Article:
The Circle & the Spiral: A Study of Australian Aboriginal and New Zealand Maori Literature

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Rodopi, 2004 - Literary Criticism - 360 pages
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In Aboriginal and Māori literature, the circle and the spiral are the symbolic metaphors for a never-ending journey of discovery and rediscovery. The journey itself, with its indigenous perspectives and sense of orientation, is the most significant act of cultural recuperation. The present study outlines the fields of indigenous writing in Australia and New Zealand in the crucial period between the mid-1980s and the early 1990s - particularly eventful years in which postcolonial theory attempted to 'centre the margins' and indigenous writers were keen to escape the particular centering offered in search of other positions more in tune with their creative sensibilities. Indigenous writing relinquished its narrative preference for social realism in favour of traversing old territory in new spiritual ways; roots converted into routes. Standard postcolonial readings of indigenous texts often overwrite the 'difference' they seek to locate because critical orthodoxy predetermines what 'difference' can be. Critical evaluations still tend to eclipse the ontological grounds of Aboriginal and Māori traditions and specific ways of moving through and behaving in cultural landscapes and social contexts. Hence the corrective applied in Circles and Spirals - to look for locally and culturally specific tracks and traces that lead in other directions than those catalogued by postcolonial convention. This agenda is pursued by means of searching enquiries into the historical, anthropological, political and cultural determinants of the present state of Aboriginal and Māori writing (principally fiction). Independent yet interrelated exemplary analyses of works by Keri Hulme and Patricia Grace and Mudrooroo and Sam Watson (Australia) provided the 'thick description' that illuminates the author's central theses, with comparative side-glances at Witi Ihimaera, Heretaunga Pat Baker and Alan Duff (New Zealand) and Archie Weller and Sally Morgan (Australia).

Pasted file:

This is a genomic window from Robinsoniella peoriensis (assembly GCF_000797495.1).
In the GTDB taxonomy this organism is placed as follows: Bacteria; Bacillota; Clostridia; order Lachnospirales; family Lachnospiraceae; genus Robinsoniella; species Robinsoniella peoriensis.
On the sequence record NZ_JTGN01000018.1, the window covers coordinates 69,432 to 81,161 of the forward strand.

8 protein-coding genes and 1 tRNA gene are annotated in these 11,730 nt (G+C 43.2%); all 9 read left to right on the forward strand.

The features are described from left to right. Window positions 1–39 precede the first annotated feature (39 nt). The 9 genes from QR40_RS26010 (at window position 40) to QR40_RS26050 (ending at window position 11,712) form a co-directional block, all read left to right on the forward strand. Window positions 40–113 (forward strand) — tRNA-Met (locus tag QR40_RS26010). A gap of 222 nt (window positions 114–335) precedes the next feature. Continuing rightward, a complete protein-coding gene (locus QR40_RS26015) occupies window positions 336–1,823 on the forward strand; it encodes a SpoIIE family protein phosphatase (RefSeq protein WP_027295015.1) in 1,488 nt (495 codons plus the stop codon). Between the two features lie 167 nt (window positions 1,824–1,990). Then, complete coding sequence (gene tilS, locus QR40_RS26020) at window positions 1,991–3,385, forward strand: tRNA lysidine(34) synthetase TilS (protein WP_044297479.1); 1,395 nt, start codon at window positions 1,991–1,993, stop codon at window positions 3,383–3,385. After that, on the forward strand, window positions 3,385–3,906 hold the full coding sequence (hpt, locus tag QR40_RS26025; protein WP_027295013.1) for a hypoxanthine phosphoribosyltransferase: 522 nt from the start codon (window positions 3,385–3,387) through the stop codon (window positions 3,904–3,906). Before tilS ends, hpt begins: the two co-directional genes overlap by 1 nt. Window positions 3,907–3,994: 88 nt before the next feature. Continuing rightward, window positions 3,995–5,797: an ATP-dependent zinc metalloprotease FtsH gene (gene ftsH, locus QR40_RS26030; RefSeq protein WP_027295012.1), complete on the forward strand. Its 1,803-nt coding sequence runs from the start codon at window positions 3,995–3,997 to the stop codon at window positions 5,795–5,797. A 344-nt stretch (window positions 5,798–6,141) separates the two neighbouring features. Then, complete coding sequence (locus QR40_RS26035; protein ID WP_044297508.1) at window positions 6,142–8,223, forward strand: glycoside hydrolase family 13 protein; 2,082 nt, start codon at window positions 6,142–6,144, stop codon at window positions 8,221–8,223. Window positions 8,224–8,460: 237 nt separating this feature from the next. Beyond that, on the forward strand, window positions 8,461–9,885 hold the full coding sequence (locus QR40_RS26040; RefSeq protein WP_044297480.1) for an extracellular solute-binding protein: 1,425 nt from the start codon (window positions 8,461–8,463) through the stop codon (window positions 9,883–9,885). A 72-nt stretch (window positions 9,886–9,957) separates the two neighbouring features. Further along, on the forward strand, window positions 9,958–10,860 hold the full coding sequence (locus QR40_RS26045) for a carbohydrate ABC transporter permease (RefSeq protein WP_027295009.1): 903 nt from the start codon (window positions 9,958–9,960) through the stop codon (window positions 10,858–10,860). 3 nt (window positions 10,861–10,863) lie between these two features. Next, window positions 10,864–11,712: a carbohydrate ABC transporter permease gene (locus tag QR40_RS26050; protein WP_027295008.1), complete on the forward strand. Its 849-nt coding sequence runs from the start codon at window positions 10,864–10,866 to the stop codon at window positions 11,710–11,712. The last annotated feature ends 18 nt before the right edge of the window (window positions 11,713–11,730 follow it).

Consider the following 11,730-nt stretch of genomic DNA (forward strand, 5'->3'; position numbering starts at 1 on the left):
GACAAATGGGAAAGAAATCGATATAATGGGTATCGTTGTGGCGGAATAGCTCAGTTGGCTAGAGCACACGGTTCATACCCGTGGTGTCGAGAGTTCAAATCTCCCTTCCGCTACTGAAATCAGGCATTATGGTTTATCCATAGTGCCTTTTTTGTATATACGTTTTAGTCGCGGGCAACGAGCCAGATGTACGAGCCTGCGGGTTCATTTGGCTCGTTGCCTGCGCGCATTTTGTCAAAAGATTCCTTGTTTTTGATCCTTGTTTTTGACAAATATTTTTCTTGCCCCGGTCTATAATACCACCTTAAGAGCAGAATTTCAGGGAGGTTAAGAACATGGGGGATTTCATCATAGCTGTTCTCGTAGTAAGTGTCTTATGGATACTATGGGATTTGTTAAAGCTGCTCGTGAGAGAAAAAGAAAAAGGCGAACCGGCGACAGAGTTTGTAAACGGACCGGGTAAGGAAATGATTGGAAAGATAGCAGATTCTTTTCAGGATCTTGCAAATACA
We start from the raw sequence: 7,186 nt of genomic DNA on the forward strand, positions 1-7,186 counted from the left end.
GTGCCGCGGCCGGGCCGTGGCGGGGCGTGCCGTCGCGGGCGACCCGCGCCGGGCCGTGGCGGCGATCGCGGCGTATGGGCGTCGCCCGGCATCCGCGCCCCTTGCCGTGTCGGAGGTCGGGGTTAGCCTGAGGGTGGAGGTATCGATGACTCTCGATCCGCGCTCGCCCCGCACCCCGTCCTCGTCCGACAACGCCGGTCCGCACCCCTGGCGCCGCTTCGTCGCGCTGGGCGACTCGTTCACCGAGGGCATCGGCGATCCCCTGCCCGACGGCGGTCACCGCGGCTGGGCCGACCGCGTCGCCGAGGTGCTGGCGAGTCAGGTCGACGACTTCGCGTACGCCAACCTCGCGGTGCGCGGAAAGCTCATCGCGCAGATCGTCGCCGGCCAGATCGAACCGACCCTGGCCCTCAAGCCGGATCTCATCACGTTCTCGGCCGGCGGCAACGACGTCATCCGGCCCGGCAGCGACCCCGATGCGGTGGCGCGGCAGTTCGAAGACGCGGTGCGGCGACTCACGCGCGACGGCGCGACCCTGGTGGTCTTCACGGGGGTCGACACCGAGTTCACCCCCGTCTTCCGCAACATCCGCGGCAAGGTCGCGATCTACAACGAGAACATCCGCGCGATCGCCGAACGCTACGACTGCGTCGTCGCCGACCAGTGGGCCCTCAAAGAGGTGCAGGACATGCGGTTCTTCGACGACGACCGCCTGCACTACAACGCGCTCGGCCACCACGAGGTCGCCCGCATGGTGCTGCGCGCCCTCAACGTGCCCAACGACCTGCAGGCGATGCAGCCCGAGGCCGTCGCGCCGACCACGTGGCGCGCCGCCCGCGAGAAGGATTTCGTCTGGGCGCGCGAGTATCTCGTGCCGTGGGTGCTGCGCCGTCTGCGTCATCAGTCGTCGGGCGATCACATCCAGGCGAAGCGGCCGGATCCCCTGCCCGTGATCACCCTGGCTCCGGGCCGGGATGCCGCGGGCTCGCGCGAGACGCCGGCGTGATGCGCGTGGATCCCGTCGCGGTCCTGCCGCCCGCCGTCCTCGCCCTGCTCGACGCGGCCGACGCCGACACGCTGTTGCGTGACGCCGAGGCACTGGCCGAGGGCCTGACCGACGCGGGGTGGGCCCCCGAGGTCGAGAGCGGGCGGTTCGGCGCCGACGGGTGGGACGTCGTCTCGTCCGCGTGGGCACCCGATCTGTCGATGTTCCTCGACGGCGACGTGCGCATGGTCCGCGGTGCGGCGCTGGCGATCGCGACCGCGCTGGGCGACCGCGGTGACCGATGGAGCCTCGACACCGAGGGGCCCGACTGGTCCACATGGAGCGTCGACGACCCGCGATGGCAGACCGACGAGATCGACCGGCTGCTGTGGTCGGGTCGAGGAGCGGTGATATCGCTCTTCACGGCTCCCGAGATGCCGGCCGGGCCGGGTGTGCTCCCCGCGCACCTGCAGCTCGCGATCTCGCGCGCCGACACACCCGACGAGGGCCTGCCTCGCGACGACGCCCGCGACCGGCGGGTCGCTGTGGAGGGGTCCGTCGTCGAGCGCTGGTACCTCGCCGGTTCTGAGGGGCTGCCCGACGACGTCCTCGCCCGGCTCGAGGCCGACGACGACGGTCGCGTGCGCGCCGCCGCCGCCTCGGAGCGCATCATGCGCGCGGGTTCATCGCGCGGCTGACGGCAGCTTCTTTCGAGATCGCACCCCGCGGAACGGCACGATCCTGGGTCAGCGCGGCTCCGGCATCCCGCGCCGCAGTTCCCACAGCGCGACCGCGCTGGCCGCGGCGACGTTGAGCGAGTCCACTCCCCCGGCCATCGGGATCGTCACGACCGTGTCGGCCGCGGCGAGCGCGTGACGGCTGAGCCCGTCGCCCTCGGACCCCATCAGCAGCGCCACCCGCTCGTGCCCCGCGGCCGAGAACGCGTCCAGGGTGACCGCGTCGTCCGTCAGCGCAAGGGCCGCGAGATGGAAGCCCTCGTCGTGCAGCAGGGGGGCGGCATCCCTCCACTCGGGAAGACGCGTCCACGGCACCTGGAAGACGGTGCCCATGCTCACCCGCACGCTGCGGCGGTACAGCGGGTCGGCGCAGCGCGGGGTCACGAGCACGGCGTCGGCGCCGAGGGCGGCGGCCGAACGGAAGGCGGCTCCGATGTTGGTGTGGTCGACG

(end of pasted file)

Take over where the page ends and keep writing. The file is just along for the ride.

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Circles and Spirals
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About the author (2004)

Eva Rask Knudsen is an associate professor at the Colonial and Postcolonial Studies Centre of the English Department, University of Copenhagen. She holds an MA degree in English and a PhD in postcolonial studies completed at the Universities of Sydney and Copenhagen. She has published widely on indigenous culture and literature, her primary research interests, along with Fourth-World issues, literary iconographies, orality and writing, creolization and Caribbean literature, Oceania and its cultural spaces, contemporary postcolonial studies and critical theory.

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